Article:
Grave Dowsing

Me dowsing

What can you do with bent wire coat hangers? You can use them as antennae for your old TV but here’s something even better – use them to dowse for forgotten graves! Now there’s a way to purposefully recycle wire hangers.

The art of dowsing (there is no scientific evidence that it actually works) has been around for a long time. People dowse for water, oil, metals and buried people or animals. Ask any cemetery director in your area about it – if they’re worth their salt they probably know one or two grave dowsers. To some, dowsing is just supernatural mumbo-jumbo but to others, dowsing is a path to enlightenment and it’s all about working with earth’s energies.

If you’d like to make the journey to enlightenment via grave dowsing, then all you need is an open mind and a couple of L-shaped metal dowsing rods. Oh, and you also probably need a dowsing site, preferably an old graveyard. Hold the rods out in front of you and walk forward slowly. Carefully watch the dowsing rods – if they cross, then you’ve found something! The dowsing rods react to the magnetic polarity of buried bodies – if the body is male, the rods will turn clockwise and if the body is female, the rods will turn counter-clockwise.

Yeah. Personally, I’d like to accompany a grave dowser and see it in action – even though I watched a few dowsing videos on the wonder that is YouTube:

If you own a smart phone, there is (not surprisingly) an app for dowsing. It’s called ‘Dowsing Pro.’ The description reads:

‘Dowsing Pro is the next evolutionary step in the art of dowsing! By using the built in magnetic compass, three axis accelerometer, and multi touch interface screen the application reproduces real world effects similar to traditional dowsing rods.’

Yeah – there’s an app for everything!

Have you dowsed for graves?


Depressed? Take a Walk in a Cemetery.

Finally! A scientific research study I can relate to. This month’s issue of the Personality and Social Psychology Review has an article titled “When Death is Good for Life: Considering the Positive Trajectories of Terror Management.” The abstract states:

The awareness of mortality can motivate people to enhance their physical health and prioritize growth-oriented goals; live up to positive standards and beliefs; build supportive relationships and encourage the development of peaceful, charitable communities; and foster open-minded and growth-oriented behaviors. The article also tentatively explores the potential enriching impact of direct encounters with death. Overall, the present analysis suggests that although death awareness can, at times, generate negative outcomes, it can also function to move people along more positive trajectories and contribute to the good life. 

Or in simple English – if you’re sad and think life sucks, take a walk in a cemetery. When you’re done, you’ll be filled with joy! You will kiss your neighbours and do favors for strangers. Amazing.

Here’s how the authors of the study came to this conclusion:

The researchers observed people who were either passing through a cemetery or were one block away, out of sight of the cemetery.

Actors at each location talked near the participants about either the value of helping others or a control topic, and then some moments later, another actor dropped her notebook.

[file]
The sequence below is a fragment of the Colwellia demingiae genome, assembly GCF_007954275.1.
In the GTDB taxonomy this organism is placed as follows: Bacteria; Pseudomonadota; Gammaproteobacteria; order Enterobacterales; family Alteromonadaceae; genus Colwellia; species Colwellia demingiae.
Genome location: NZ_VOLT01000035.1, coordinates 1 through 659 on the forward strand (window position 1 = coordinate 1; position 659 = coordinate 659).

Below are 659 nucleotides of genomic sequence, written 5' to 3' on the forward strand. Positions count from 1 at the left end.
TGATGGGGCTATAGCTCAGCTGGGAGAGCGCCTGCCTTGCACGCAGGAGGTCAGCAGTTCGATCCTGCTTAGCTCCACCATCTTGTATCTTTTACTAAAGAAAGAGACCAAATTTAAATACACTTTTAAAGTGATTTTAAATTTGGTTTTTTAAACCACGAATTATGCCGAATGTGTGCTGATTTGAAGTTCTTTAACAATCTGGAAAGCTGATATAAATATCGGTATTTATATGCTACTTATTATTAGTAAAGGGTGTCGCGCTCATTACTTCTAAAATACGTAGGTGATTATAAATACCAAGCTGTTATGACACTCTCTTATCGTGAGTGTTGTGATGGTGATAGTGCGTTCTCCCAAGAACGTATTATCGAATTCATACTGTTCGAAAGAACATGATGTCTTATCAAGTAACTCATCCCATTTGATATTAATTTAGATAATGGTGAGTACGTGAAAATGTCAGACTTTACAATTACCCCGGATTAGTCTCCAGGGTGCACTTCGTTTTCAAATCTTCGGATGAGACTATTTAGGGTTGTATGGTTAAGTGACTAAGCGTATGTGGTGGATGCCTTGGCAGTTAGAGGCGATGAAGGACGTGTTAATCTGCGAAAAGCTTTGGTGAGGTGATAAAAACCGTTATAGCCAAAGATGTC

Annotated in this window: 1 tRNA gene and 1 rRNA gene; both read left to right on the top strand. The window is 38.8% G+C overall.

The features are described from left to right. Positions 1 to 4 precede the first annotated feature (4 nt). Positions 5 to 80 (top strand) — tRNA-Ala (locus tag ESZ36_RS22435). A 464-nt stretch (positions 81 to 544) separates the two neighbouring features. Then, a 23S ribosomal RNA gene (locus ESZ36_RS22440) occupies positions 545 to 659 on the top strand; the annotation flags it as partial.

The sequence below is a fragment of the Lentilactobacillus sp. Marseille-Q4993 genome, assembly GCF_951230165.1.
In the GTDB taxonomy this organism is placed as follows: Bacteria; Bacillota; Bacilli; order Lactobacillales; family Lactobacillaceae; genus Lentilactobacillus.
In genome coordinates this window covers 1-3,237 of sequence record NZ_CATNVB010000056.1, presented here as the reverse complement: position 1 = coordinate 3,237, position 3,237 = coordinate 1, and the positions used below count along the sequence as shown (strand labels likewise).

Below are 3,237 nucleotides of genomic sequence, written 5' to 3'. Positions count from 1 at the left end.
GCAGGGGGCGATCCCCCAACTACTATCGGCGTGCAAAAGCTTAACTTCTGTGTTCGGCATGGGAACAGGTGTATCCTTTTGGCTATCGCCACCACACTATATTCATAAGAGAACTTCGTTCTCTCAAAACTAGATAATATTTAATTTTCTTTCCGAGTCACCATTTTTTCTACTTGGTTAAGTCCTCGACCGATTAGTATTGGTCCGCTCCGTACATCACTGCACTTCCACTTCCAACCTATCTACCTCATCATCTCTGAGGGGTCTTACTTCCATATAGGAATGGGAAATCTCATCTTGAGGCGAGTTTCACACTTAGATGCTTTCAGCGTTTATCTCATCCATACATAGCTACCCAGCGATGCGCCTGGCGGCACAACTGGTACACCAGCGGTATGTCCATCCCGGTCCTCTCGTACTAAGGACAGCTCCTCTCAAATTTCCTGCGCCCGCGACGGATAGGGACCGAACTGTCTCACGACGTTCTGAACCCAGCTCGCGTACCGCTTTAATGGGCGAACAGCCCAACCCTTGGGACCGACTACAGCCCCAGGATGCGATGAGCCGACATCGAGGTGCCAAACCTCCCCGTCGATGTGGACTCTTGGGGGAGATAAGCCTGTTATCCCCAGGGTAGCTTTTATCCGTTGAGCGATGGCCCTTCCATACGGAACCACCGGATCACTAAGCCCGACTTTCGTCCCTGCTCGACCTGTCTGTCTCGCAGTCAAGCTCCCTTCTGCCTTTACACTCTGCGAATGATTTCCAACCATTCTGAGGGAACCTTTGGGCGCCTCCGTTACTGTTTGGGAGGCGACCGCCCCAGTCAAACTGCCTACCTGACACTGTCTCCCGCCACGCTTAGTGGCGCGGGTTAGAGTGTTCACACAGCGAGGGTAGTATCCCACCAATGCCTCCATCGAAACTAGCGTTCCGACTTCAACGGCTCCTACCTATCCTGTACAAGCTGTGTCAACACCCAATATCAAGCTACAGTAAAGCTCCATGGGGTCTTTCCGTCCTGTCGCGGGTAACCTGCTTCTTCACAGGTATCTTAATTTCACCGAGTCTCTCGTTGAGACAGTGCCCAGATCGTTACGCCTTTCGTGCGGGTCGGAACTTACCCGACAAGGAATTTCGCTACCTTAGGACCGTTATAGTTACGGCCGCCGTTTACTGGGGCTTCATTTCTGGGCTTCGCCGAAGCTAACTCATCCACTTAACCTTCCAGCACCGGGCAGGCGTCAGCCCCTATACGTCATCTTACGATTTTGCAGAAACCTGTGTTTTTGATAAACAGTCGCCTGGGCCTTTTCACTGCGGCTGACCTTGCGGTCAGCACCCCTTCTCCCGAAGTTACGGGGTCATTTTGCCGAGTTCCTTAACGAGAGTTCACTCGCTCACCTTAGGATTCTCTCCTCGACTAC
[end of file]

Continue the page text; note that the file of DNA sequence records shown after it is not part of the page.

The researchers then tested in each condition how many people helped the stranger.

“When the value of helping was made salient, the number of participants who helped the second confederate with her notebook was 40% greater at the cemetery than a block away from the cemetery,” Vail says.

“Other field experiments and tightly controlled laboratory experiments have replicated these and similar findings, showing that the awareness of death can motivate increased expressions of tolerance, egalitarianism, compassion, empathy, and pacifism.”

Well. I can’t say that as a gravetender my cemetery visits always motivate me in the ways mentioned above but I do feel a sense of peace when I’m in a cemetery. So when life gets you down, visit a cemetery near you. Most are open from dawn till dusk. Let me know how you feel afterwards!

Ultimate Gravetending: Tomb of the Unknowns

Photograph of a guard at the Tomb of the Unkno...

The Tomb of the Unknowns (or Tomb of the Unknown Soldier- it has never been officially named) at Arlington National Cemetery in Arlington, VA is a great example of ultimate gravetending. As it should be…the unknown soldiers deserve the ultimate respect for making the ultimate sacrifice. The Tomb of the Unknowns is a white marble sarcophagus located on top of a hill overlooking Washington, D.C. and the following words are inscribed on the back of the tomb:

Here rests in honored glory

an American soldier but known to God

The Tomb of the Unknown Soldier in Arlington N...

The soldiers who guard the tomb are presents 24 hours a day, 365 days a year. These men and women must have the stamina, discipline and moral strength to deal with the requirements of the job – in fact, the majority of soldiers to apply for guard duty are not selected. It’s not an easy job so only the best are chosen for the honor.

As a gravetender, this is on my bucket list for sure. I think it would be very enlightening to watch the changing of the guard at the Tomb of the Unknowns. What do you think?

Have you ever been to the Tomb of the Unknowns at Arlington?